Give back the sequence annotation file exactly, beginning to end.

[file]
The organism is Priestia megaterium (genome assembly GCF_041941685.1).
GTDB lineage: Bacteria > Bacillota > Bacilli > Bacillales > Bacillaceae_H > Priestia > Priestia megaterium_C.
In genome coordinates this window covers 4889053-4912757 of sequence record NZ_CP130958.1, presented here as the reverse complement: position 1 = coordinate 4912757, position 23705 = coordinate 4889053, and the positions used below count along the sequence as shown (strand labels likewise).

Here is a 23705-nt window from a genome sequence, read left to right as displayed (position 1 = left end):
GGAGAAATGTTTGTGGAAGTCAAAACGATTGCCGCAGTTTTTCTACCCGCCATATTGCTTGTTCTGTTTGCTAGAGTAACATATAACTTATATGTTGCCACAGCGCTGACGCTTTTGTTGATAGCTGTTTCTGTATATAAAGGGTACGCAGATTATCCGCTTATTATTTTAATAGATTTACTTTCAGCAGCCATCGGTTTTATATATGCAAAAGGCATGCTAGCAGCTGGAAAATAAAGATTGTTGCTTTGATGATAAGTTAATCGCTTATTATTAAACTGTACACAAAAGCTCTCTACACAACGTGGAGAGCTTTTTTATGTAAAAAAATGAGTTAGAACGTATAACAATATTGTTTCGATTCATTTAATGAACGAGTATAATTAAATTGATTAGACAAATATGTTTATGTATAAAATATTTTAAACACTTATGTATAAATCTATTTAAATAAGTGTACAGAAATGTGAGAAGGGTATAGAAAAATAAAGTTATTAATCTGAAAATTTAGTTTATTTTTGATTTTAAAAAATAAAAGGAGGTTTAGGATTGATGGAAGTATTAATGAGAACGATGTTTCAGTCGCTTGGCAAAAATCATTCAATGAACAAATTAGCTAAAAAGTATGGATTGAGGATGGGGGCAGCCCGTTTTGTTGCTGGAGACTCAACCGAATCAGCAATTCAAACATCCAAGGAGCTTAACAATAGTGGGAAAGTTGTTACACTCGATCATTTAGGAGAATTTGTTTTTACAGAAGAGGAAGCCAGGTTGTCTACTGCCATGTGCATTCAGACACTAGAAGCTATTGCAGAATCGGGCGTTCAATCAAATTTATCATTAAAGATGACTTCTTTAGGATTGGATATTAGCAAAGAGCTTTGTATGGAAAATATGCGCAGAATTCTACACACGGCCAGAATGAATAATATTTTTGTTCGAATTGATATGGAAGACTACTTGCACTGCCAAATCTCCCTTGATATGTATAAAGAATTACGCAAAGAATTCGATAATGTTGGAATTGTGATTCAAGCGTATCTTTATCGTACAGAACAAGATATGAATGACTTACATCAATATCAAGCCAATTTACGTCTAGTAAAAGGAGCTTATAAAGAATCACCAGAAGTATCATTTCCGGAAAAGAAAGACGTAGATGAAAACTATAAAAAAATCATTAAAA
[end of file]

The organism is Priestia megaterium (genome assembly GCF_041941685.1).
GTDB lineage: Bacteria > Bacillota > Bacilli > Bacillales > Bacillaceae_H > Priestia > Priestia megaterium_C.
In genome coordinates this window covers 4889053-4912757 of sequence record NZ_CP130958.1, presented here as the reverse complement: position 1 = coordinate 4912757, position 23705 = coordinate 4889053, and the positions used below count along the sequence as shown (strand labels likewise).

Here is a 23705-nt window from a genome sequence, read left to right as displayed (position 1 = left end):
GGAGAAATGTTTGTGGAAGTCAAAACGATTGCCGCAGTTTTTCTACCCGCCATATTGCTTGTTCTGTTTGCTAGAGTAACATATAACTTATATGTTGCCACAGCGCTGACGCTTTTGTTGATAGCTGTTTCTGTATATAAAGGGTACGCAGATTATCCGCTTATTATTTTAATAGATTTACTTTCAGCAGCCATCGGTTTTATATATGCAAAAGGCATGCTAGCAGCTGGAAAATAAAGATTGTTGCTTTGATGATAAGTTAATCGCTTATTATTAAACTGTACACAAAAGCTCTCTACACAACGTGGAGAGCTTTTTTATGTAAAAAAATGAGTTAGAACGTATAACAATATTGTTTCGATTCATTTAATGAACGAGTATAATTAAATTGATTAGACAAATATGTTTATGTATAAAATATTTTAAACACTTATGTATAAATCTATTTAAATAAGTGTACAGAAATGTGAGAAGGGTATAGAAAAATAAAGTTATTAATCTGAAAATTTAGTTTATTTTTGATTTTAAAAAATAAAAGGAGGTTTAGGATTGATGGAAGTATTAATGAGAACGATGTTTCAGTCGCTTGGCAAAAATCATTCAATGAACAAATTAGCTAAAAAGTATGGATTGAGGATGGGGGCAGCCCGTTTTGTTGCTGGAGACTCAACCGAATCAGCAATTCAAACATCCAAGGAGCTTAACAATAGTGGGAAAGTTGTTACACTCGATCATTTAGGAGAATTTGTTTTTACAGAAGAGGAAGCCAGGTTGTCTACTGCCATGTGCATTCAGACACTAGAAGCTATTGCAGAATCGGGCGTTCAATCAAATTTATCATTAAAGATGACTTCTTTAGGATTGGATATTAGCAAAGAGCTTTGTATGGAAAATATGCGCAGAATTCTACACACGGCCAGAATGAATAATATTTTTGTTCGAATTGATATGGAAGACTACTTGCACTGCCAAATCTCCCTTGATATGTATAAAGAATTACGCAAAGAATTCGATAATGTTGGAATTGTGATTCAAGCGTATCTTTATCGTACAGAACAAGATATGAATGACTTACATCAATATCAAGCCAATTTACGTCTAGTAAAAGGAGCTTATAAAGAATCACCAGAAGTATCATTTCCGGAAAAGAAAGACGTAGATGAAAACTATAAAAAAATCATTAAAA